Executive Director of Stand Together Foundation
Prior to joining Stand Together Foundation, Evan served as president of Generation Opportunity and as a program manager at the Charles Koch Institute. In 2012, Evan became one of the first millennials to run for the U.S. Congress in his hometown of Pittsburgh, Pennsylvania. Earlier in his career, Evan served as a senior aide to U.S. Senators Rand Paul and Tom Coburn and as a researcher at the Heritage Foundation.
When the enhanced Child Tax Credit (CTC) was enacted last year, it was widely touted as the answer to child poverty. The policy gave families up to $3,600 per child, depending on age, sent via check every month. The hope was that this money would enable millions of families to build a better life and even flourish.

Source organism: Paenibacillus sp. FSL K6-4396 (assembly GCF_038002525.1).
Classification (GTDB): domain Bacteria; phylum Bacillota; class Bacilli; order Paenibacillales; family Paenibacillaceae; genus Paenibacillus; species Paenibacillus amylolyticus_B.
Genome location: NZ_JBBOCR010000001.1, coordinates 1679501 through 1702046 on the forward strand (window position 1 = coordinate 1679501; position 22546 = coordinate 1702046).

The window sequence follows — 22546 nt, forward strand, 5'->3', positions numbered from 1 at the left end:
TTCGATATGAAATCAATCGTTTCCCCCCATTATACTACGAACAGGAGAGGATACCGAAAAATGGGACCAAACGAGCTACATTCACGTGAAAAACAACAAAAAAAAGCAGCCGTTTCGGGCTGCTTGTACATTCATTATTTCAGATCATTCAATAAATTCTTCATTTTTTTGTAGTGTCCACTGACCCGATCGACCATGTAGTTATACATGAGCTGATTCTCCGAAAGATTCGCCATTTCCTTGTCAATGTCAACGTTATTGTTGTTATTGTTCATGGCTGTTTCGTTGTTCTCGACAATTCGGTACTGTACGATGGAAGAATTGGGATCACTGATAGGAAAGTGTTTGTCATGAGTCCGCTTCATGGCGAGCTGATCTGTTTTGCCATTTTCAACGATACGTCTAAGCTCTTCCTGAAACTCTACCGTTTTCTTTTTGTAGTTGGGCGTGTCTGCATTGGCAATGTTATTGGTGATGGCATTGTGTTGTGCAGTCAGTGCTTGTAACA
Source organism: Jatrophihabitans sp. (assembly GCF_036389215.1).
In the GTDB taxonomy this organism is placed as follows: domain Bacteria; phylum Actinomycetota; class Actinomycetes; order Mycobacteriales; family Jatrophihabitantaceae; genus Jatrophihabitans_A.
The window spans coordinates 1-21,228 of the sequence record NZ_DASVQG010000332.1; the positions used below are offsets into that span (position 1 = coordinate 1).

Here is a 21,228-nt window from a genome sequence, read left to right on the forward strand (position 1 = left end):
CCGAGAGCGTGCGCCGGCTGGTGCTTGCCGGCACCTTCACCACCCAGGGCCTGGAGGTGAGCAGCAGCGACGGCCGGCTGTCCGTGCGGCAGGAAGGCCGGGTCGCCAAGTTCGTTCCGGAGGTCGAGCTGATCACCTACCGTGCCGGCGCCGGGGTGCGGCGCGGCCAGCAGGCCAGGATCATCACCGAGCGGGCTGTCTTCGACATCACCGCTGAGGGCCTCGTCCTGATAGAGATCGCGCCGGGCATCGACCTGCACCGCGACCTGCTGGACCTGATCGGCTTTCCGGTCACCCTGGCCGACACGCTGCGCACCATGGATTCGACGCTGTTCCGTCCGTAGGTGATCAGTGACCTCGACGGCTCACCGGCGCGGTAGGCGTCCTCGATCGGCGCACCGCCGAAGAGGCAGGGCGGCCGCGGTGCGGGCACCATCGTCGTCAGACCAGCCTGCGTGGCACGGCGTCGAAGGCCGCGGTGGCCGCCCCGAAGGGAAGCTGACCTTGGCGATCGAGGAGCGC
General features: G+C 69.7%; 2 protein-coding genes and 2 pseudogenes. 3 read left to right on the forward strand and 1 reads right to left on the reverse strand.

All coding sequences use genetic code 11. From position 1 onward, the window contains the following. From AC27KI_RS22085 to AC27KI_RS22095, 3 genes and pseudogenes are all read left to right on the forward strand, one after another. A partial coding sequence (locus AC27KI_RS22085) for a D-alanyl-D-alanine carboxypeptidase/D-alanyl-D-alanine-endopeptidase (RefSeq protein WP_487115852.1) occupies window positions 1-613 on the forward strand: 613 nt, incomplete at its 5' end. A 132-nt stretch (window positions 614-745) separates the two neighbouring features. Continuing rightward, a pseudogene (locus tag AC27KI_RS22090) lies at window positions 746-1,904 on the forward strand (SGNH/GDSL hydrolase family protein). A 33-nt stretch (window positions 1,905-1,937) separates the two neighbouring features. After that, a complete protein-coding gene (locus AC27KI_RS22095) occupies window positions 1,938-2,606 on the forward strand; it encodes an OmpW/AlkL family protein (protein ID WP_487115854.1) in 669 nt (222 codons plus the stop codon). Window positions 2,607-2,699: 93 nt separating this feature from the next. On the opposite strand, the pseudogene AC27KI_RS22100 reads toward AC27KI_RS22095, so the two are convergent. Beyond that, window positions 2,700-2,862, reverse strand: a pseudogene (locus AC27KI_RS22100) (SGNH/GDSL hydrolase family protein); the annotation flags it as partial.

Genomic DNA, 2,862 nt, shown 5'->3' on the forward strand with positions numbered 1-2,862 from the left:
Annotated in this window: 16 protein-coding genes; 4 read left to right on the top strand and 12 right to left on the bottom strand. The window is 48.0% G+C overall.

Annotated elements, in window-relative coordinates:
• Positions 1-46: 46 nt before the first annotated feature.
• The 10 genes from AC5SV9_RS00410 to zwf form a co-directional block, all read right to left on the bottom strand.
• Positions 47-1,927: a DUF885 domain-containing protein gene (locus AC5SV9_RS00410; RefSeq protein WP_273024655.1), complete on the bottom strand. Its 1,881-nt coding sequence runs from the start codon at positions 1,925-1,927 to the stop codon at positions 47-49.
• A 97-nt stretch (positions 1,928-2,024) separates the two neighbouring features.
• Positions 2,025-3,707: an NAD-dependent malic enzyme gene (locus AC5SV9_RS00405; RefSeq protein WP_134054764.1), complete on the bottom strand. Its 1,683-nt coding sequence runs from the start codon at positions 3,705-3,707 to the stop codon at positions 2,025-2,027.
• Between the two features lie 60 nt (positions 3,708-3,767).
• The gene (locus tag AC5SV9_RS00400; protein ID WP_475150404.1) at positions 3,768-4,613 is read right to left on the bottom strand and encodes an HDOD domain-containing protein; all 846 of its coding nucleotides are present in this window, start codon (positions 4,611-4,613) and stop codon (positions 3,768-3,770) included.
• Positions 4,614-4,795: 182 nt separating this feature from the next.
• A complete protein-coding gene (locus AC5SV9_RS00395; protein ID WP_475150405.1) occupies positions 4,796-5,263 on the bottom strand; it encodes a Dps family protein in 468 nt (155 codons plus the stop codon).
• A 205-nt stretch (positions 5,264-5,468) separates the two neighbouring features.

It didn’t pan out—at least, not in the way people hoped.
In a recent article published by Forbes, Evan Feinberg explores how cash assistance falls short of addressing the root causes of child poverty. With the enhanced Child Tax Credit (CTC) enacted in 2021 and ended in January 2022, we saw more than 3 million children lifted out of poverty and then slide right back into it.
Some are making the argument that the government sending parents $3,600 per child every month is the permanent fix we need. “We’ve made people financially better off but haven’t fundamentally helped them lead better lives,” says Evan.
It’s time to shift our focus. We need to build a better social economy. After 50-plus years of the top-down approach, it’s tempting to think there’s no other way. Can a wide variety of efforts really address the countless barriers related to poverty? Can a host of smaller, more tailored initiatives really make a dent in such a big problem?